TESOL/Constructing a narrative

Telling a story, or constructing a narrative, as it's known technically, is an essential language ability. Being able to tell a story is what beginning second language learners strive for and marks fluency in a language.

Sequential eventsEdit

Events rapidly following each otherEdit

The words scarcely, hardly, and no sooner are used to indicate that events happen quickly after each other. The words connecting the following event are set and cannot be exchanged.

  • I had hardly come in when/before the phone rang. I had hardly come in than the phone rang.
  • She had no sooner eaten the salad than she began to feel sick. She had no sooner eaten when she began to feel sick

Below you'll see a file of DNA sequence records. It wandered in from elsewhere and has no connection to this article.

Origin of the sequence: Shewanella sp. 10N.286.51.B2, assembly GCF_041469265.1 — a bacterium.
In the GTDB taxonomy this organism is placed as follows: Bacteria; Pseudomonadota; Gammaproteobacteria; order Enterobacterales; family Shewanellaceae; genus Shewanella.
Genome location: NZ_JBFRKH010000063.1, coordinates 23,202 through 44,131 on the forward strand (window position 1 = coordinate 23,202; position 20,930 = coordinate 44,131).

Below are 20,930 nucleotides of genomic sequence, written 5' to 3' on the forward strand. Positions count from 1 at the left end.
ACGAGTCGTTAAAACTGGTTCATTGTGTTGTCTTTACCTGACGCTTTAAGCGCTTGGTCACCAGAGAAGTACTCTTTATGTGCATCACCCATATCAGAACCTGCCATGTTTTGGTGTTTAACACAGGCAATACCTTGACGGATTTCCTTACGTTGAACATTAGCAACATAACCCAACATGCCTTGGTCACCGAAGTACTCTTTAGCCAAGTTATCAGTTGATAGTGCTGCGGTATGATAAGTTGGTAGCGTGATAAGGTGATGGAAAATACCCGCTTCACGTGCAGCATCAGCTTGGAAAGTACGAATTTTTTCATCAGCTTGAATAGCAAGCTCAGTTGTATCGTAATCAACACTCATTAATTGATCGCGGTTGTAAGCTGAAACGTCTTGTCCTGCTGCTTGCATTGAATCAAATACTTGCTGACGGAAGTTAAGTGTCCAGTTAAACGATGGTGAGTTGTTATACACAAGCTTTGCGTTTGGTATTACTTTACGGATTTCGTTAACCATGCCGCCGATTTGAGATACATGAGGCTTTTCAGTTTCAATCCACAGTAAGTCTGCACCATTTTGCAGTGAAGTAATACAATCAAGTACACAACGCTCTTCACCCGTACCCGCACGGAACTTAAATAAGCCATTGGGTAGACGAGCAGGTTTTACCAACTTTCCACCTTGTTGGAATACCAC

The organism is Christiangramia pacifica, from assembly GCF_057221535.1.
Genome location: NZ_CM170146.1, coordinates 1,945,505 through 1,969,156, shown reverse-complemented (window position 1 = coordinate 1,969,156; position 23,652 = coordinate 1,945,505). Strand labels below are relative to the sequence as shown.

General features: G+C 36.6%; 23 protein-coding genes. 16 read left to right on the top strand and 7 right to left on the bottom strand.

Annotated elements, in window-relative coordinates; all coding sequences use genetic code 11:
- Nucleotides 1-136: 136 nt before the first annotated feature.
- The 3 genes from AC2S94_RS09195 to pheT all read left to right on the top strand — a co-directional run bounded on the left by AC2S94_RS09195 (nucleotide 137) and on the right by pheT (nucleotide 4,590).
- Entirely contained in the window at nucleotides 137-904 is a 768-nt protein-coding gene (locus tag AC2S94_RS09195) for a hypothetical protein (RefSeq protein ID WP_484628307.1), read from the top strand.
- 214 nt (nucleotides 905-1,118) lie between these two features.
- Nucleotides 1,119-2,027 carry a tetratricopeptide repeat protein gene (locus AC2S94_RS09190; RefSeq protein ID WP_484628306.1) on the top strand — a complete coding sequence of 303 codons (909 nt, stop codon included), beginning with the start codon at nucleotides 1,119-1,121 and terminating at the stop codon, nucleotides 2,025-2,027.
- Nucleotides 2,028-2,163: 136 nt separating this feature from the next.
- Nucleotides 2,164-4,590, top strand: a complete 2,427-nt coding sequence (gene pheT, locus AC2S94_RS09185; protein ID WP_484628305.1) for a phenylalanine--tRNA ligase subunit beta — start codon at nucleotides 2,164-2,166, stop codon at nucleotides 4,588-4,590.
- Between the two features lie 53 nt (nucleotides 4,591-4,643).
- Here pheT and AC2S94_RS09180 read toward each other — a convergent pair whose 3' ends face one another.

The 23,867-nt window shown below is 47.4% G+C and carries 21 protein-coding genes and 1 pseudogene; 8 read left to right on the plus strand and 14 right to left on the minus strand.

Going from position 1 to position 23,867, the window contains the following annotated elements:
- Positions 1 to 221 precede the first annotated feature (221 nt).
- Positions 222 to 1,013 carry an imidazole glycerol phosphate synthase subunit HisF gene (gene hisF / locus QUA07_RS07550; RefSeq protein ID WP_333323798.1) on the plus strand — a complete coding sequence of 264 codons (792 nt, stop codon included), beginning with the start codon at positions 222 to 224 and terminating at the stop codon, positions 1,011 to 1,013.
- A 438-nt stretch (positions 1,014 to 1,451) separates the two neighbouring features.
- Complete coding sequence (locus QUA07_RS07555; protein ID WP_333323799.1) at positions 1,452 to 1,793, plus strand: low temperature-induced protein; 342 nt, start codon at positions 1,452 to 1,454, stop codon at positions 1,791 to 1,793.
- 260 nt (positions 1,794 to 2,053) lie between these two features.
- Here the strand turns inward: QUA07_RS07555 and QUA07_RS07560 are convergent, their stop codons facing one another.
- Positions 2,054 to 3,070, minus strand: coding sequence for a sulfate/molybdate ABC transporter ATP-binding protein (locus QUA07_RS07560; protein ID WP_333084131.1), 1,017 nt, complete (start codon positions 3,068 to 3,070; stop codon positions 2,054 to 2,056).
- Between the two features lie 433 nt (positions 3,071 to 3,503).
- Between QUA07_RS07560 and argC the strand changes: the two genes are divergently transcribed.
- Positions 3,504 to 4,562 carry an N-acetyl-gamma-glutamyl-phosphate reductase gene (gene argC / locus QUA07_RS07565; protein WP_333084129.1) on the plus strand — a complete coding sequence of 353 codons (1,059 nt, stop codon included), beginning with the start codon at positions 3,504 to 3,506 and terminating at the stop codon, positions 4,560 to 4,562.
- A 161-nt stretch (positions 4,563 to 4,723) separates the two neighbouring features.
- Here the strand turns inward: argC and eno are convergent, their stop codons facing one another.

• He had scarcely finished talking when/before the reporters began shouting questions. He had scarcely finished talking than the reporters began shouting questions.

CompletionEdit

The word once is sometimes a conjunction indicating that one event comes to completion before the next event starts.

  • Once we got to our camp, we started to make our tent.
  • I understood it clearly once she explained it to me.
  • I can come to your house once my mom lets me.

EndingEdit

FinallyEdit

Finally is used to indicate that something happens after a long wait, and using it suggests that the speaker was impatient.